Money can secure political influence in Washington, and much of it either comes from Middle East or relates to its pressing issues
The self-satisfied back-slapping was too smug to ignore.
It started earlier this month when Ben Rhodes, a senior White House official, told the New York Times Magazine how the media had been manipulated to convince a sceptical American public to back the nuclear deal with Iran.
Rhodes, a deputy national security adviser, explained how he worked with pressure groups, proliferation boffins [on boffin, see] and friendly reporters to build support for the seven-nation pact designed to curtail Iran’s nuclear activity.
He cited the Ploughshares Fund, a lobby group for nuclear disarmament, which gave J-Street, a liberal, pro-Israel campaign group, $576,500 to promote the deal and more than $281,000 to the National Iranian American Council.
It also gave America’s National Public Radio (NPR) $100,000 in 2015, via a grant that mentions Iran, as well as making payments to leading think-tanks, including the Brookings Institution ($225,000) and the Atlantic Council ($182,500).
They built an “echo chamber,” said Rhodes, a phalanx of nuclear experts and security pundits who were ready to pick up the phone to field journalists’ questions and use social media to sideswipe critics and steer the debate.
At issue are not the rights and wrongs of the Iran deal itself, which is by one standard a ground-breaking diplomatic effort of US President Barack Obama that may help reform Iran and ease tensions in the Middle East.
But Rhodes’s comments led to an uproar, largely because he described officials getting into bed with a single-issue pressure group, and its cash, to use a supposedly-independent media to sway public opinion on a divisive topic.
The cherry on the cake was how Rhodes seemed so pleased with himself about it.
His glee may be undeserved. The latest Gallup survey showed that only 30 percent of Americans support the pact, while 57 percent disapprove. A win by presumptive Republican nominee Donald Trump in November’s presidential ballot could see the deal unravel.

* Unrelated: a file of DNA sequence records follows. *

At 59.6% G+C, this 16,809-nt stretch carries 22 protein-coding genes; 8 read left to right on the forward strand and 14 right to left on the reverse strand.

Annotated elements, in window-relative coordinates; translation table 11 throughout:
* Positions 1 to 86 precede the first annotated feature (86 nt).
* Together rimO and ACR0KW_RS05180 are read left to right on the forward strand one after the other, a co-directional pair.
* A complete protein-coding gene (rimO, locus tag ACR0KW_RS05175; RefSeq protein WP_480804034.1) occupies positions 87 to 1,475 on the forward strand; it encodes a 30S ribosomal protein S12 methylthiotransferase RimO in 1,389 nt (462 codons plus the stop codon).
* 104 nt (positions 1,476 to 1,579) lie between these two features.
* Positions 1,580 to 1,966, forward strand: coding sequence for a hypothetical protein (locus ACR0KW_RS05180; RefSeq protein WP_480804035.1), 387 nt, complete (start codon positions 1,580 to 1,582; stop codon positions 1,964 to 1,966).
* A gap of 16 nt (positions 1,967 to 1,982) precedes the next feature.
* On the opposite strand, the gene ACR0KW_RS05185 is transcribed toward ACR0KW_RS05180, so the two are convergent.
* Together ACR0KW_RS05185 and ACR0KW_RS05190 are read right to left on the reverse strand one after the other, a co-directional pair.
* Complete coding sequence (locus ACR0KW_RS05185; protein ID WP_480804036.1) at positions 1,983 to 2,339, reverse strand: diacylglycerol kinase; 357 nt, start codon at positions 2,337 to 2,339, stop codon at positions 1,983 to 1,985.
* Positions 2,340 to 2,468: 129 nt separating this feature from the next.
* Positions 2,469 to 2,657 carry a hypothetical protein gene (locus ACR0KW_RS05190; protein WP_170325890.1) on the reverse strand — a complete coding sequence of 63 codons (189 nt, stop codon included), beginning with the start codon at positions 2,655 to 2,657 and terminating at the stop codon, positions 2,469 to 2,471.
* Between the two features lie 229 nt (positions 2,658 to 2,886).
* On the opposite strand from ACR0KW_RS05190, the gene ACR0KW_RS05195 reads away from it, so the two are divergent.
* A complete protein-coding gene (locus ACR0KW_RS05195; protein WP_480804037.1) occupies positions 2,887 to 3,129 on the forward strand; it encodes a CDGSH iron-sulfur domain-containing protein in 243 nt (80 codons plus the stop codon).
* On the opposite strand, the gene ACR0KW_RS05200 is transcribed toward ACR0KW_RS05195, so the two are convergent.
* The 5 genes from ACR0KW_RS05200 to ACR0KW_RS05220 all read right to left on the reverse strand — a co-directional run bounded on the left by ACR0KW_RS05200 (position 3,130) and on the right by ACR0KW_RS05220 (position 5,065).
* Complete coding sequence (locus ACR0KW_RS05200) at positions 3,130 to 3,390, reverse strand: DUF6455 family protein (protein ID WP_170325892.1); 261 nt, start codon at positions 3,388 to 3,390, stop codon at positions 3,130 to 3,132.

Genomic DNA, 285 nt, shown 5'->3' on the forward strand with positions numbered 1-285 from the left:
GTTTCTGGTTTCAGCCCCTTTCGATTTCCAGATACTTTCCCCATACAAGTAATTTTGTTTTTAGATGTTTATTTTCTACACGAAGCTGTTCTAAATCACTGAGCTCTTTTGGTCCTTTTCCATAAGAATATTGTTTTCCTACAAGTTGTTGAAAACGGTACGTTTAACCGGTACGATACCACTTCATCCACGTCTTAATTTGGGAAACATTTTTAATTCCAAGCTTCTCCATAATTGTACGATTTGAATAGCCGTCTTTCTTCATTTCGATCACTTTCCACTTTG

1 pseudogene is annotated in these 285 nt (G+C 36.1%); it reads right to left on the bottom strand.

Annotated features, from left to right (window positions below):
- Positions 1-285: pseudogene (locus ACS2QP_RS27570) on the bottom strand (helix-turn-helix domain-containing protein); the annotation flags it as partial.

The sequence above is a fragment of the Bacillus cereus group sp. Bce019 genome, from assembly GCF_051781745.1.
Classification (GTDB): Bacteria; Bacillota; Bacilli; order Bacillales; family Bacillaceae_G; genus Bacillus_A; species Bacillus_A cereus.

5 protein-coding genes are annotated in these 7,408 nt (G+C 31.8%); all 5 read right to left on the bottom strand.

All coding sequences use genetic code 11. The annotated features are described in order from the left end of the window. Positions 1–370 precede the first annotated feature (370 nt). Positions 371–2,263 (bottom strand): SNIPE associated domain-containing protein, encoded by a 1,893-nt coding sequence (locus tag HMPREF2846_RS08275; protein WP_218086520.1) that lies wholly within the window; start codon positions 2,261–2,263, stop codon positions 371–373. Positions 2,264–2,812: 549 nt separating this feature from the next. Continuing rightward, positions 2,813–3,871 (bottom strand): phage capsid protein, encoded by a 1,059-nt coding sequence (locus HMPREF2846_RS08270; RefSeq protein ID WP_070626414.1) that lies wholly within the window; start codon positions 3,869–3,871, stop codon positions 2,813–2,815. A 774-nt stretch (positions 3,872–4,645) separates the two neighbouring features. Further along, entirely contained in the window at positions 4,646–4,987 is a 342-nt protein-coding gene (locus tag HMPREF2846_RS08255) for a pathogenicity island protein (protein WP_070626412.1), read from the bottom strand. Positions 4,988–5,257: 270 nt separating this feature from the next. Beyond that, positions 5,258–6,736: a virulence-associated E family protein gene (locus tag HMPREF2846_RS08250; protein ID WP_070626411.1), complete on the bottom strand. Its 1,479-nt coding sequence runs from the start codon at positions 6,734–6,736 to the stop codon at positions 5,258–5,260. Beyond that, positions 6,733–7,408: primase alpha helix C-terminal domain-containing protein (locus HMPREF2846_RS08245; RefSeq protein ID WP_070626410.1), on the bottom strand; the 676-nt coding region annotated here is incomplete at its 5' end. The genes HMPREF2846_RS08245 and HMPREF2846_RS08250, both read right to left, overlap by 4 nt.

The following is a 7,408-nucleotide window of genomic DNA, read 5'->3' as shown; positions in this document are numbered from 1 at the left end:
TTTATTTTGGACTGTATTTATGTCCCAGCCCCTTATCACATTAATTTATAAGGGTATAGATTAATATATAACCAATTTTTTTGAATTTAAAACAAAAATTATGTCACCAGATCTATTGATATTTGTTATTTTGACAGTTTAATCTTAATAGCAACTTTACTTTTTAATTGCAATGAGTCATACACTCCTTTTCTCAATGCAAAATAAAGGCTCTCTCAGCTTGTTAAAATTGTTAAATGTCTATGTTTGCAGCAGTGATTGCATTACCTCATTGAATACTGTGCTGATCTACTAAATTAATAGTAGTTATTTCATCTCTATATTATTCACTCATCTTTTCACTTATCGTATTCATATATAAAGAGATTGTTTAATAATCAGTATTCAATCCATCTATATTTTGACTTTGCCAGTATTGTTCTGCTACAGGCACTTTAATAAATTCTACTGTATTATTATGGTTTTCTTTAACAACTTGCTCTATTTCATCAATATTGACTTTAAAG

But the bargain stands for the time being and serves to remind us how money can secure political influence in Washington and how much of that cash either comes from the Middle East’s deep pockets or relates to its pressing issues.
The region’s big spenders are the oil-rich Gulf states, including the United Arab Emirates and Saudi Arabia, which spend millions on public relations firms, lobbyists and think-tanks that in turn influence US politicians, media coverage and public opinion.
According to the Sunlight Foundation, a transparency group, the UAE topped the list of countries using cash to push their national interests in 2013, with a total of $14.1 million. The Saudis spent $11.2 million. Germany, Canada and Mexico also ranked in the top five.
Petrodollars are easier to see than their results, Hussein Ibish, a scholar at the Arab Gulf States Institute in Washington, told Middle East Eye.
“White House talk about Arab-occupied territory on Massachusetts Avenue or K Street is ironic because, whatever their total investment may be, the US’s Gulf Arab partners certainly haven’t been getting their way regarding American policies in recent years,” Ibish said.
“That’s a pretty ineffective kind of occupation, by any standards.”
The Emirati spending spree continues. This month, Outlook Energy Investments, an Abu Dhabi government-owned firm, disclosed a $25,000-a-month deal with Investment Diplomacy Group to help the petro-monarchy “deepen future bilateral security cooperation” with the US.
Other documents, registered with the Department of Justice under a 1938 anti-Nazi propaganda law, show UAE deals with Glover Park Group, Brunswick Group, Harbour Group and Camstoll Group, which is staffed by several former US Treasury Department officials.
The UAE upped spending on burnishing its stateside image after Dubai Ports World tried to buy six American ports in 2006 – triggering a political maelstrom and fears of far-off Muslim royals controlling US seaboard facilities.
The UAE has since used its lobbying muscle to advance its battle against the Muslim Brotherhood. An investigation by The Intercept showed how UAE lobbyists cajoled compliant US journalists into tarring Qatar as a state sponsor of hardline militants.
Qatar, likewise, is not short of a shilling. It has struck deals with Mercury Public Affairs ($155,000 monthly), Portland Communications ($50,000 monthly) and Levick Strategic Communications ($54,000 monthly), according to Justice Department documents.
[See Philip Seib, Professor, University of Southern California; Qatar's Well-Funded Public Diplomacy, Huffington Post (2011)(excerpt)]:
"DOHA -- Money is a wonderful thing. [JB emphasis] Qatar has plenty of it and is putting it to use in its expanded public diplomacy.With wealth rather than weaponry, Qatar is becoming a new kind of superpower."